Yoga For Bad People

From global retreats to their new EDITION Hotel partnership, the founders discuss accessibility and flexibility

Don’t be fooled by the name, Yoga For Bad People (YFBP) isn’t just for bad people; it’s for everyone. Inclusivity is a key message from founders Heather Lilleston and Katelin Sission (the former having been teaching since 2003 and the latter 2008). The name, however, is very effective in opening doors to those who might be afraid of the practice. Since its inception, YFBP has offered retreats around the world—from Cuba to Ireland—and classes in NYC, Boston and LA. A new partnership with the EDITION Hotels finds their brand new videos in every hotel room (with a yoga mat available on call). We met up with the founders for a class (this author’s first-ever) at the New York EDITION and spent some time talking about all the hurdles in the yoga world.

Let’s start with the origin of the name. Where did it come from and what does it mean to you both?

Yoga For Bad People was the name of a retreat we taught in Brazil. It was the second retreat we had taught together and as we were traveling to Brazil we wanted to give the message to our audience that we intended to practice a good amount of yoga, but also find time to get a little bad. In all honesty we just didn’t want to miss out on anything Brazil had to offer.

That was the initial idea. We wanted to be transparent about who we were. What also stemmed from that title was that we wanted to send a clear message to people that everyone was invited to our retreats. Not just the already “advanced” yogis. Or the already meditating yogis. But everyone—beginners, the unflexible, those that even didn’t have interest in spirituality.

How did you two partner up on this brand? What motivated starting your own yoga studio in the midst of such competition?

We were both practicing within some pretty serious yoga and meditation communities and had been for some time. Both truly dedicated to our practice, we also were individually running in similar downtown social circles. Early in our friendship we had a brief “aha!” moment and said, “Hey, want to try this out together? Let’s mix these two worlds up.”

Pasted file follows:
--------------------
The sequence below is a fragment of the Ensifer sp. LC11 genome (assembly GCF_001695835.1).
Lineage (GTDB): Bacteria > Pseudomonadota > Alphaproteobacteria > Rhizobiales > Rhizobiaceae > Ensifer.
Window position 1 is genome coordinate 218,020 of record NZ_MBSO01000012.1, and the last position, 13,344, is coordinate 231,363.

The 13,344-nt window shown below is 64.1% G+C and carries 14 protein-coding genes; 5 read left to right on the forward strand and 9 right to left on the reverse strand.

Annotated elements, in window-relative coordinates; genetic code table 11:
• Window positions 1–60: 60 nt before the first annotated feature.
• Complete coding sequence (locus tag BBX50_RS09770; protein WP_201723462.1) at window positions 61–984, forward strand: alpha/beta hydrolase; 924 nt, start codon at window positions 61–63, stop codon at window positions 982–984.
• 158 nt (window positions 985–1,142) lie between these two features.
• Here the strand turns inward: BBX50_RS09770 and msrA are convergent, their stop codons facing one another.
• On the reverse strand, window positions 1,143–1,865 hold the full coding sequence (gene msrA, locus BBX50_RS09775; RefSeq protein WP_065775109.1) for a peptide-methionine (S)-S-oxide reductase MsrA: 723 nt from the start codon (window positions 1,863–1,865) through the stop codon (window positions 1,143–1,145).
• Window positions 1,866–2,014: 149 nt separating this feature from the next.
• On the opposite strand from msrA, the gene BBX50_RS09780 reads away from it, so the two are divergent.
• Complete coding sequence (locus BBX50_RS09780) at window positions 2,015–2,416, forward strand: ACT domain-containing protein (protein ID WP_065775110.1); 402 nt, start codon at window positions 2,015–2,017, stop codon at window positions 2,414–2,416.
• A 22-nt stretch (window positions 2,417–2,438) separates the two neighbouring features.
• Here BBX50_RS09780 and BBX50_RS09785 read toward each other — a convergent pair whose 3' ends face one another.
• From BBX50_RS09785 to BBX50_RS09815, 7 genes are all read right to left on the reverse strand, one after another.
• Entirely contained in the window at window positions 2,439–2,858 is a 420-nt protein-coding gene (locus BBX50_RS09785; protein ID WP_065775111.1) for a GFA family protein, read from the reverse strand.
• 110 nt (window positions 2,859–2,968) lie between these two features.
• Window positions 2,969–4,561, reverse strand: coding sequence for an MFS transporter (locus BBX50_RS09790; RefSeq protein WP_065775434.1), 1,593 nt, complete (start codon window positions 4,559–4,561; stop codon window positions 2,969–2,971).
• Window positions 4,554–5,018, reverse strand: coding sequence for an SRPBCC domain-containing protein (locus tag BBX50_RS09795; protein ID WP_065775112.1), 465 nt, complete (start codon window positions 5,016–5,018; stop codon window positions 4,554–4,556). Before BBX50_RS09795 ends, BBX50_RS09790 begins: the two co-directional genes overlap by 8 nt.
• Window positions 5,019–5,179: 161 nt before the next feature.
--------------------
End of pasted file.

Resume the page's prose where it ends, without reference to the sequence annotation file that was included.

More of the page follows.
We wanted a place for our existing and growing community to take their practice out of the studio setting if they needed it. Our thought was to create more of a global studio. Developing relationships in other countries, in little tucked away corners of the world. Places that we would be able to call a home and then make that an offering to our community as a way of taking their practice on the road.

So in the same way as we came together, was an attempt to bring two worlds together as well. Where true vacation and practice meet.

When we started all this, yoga wasn’t a fad and there wasn’t a whole slew of people calling themselves “wellness experts.” It didn’t come from a decision to make a company out of this wellness/yoga trend. YFBP was born organically from our passions, and then took off on its own, which made us follow suit making it more of a real company so it had some structure behind it.

A lot of beginners aren’t aware of the different types of yoga. Can you describe what a Yoga for Bad People class is like?

A YFBP class is always open to all levels. In our mind the “advanced” practitioner should be able to walk into any level class and get something out of it. It’s not all about who can stand on their hands or backbend themselves into a pretzel.

Our classes are thought provoking, technical, safe, athletic and always set to a playlist that we feel will only facilitate movement and freedom. Of course there are subtle differences based on who is teaching. We now have an amazing team of teachers, all whom we trust explicitly and find that each have their own specific specialty, if you will.

And you have global retreats. What can one expect from these?

The retreat schedule we follow varies in some ways depending on where we are in the world.